John Podhoretz has an op-ed in the New York Post in which he defends Mitt Romney’s comments on culture being determinative of economic development. To make his case, he lists the bad decisions Palestinians have made (corruption, kleptocracy, violence over negotiation). He then contends that “the PA has dominion over almost all of the West Bank and Hamas has control over all of Gaza, so the word ‘occupation’ is all but meaningless.”
This assessment is representative of the right in the United States (the right in Israel is more aware of the facts). The problem is that it’s simply not an accurate representation of reality: by any material criteria, Israel and the Israeli military control much of what goes on in the West Bank. (It should be obvious that Hamas does control all of the Gaza’s internal politics, economy, and society.)
First, of the entire West Bank, 42% of the land mass is out of Palestinian hands—and primarily under settler control. And the geographic spread of Israeli settlements and outposts throughout the West Bank means that Palestinians exercise the kind of control Podhoretz seemed to have in mind only over several separate, limited, constrained pieces of territory, surrounded by Israeli areas.
Second, Israel—through the security barrier, checkpoints, and other army obstructions—blocks Palestinians from freely accessing their farmlands and pastures (and the military admits it). I’d bet that Romney didn’t have agriculture in mind when he trumpeted Israel’s economic development, but it’s still a source of livelihood for many Palestinians. Regardless, the most recent World Bank report on the Palestinian economy (April 2012) argued that Palestinians could do much more to improve their economic structures, but it also noted that
[t]he major constraints to private sector activity are the tight Israeli restrictions, and growth will not be sustainable until Palestinians have access to resources and are allowed to move freely.
Third, the roads in the West Bank are constructed to give Israeli settlers and the army far more access than Palestinians have, interrupting easy movement of individuals. During my recent tour of the West Bank with Lior Amihai of Peace Now, we traced where once-existing roads out of Palestinian areas were blocked off, leaving only a single road for access, so that the military could more easily monitor who went in and out. The Israeli checkpoints (both permanent and “flying” ones), physical obstructions like dirt mounds, instructions that Palestinian travelers move out of the way to accommodate passing Israeli vehicles, and 232 kilometers of roads designed only for Israelis all severely restrict Palestinian movement and hamper economic activity.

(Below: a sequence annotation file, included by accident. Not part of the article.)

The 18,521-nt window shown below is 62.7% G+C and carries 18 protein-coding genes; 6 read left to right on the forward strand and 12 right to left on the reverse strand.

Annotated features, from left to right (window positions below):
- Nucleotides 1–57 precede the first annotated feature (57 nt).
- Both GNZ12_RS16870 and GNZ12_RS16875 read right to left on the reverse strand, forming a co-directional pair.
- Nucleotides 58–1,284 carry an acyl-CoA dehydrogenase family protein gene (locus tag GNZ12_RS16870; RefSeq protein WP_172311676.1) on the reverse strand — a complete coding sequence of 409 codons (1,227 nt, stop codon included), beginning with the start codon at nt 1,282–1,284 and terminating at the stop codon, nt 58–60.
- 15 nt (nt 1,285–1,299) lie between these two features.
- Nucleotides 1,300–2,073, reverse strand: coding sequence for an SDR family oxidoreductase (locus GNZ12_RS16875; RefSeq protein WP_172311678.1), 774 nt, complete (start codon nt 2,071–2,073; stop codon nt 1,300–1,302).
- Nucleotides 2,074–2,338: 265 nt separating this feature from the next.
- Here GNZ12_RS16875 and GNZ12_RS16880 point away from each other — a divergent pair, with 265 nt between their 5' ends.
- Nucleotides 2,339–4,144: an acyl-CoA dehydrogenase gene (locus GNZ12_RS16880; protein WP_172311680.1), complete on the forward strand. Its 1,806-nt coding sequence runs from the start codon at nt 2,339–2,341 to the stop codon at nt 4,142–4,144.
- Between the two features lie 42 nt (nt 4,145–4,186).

Similarly, Israel controls virtually all of the borders of the Palestinian areas (with the exception of Gaza-Sinai border). Israeli management of Gaza’s borders is well known, but Israel is the sovereign power on the West Bank side of the border with Jordan as well (which falls in Area C). That means it decides who and what goes in and out—in other words, it controls the bulk of Palestinian trade.
Fourth, taxation is an important means by which government earns revenue and disburses it throughout the economy. Israel
collects the equivalent of more than $1 billion annually in customs and other taxes on behalf of the Palestinian Authority and transfers the revenue to the Palestinian side under terms that were part of the Oslo accords.
And Israel regularly withholds or threatens to withhold that critically-necessary income when it hasn’t agreed with Palestinian politics or PA decisions. No economy can function well with such interruptions.
Finally, even within Palestinian towns and villages such as those found in the map linked to above, where Israeli control is not directly imposed, the Israel Defense Forces can still enter at will to arrest, harass, and disrupt normal life.
All of the information listed above is taken from detailed studies by credible agencies.
One can argue whether these measures are necessary or not, temporary or long-term, the fault of Palestinians themselves or Israel, and so on—and these are reasonable debates. And most certainly the Palestinians share much of the blame for their own mismanagement and poor decision-making, inability to let go of outdated but deeply-held narratives and myths, and more.
But it’s such an unreasonable distortion of reality to deny occupation. Or if the term “occupation” seems legally and morally problematic, at least don’t pretend that Israel isn’t the primary controlling power in the area. Doing otherwise is not worthy of serious analysts.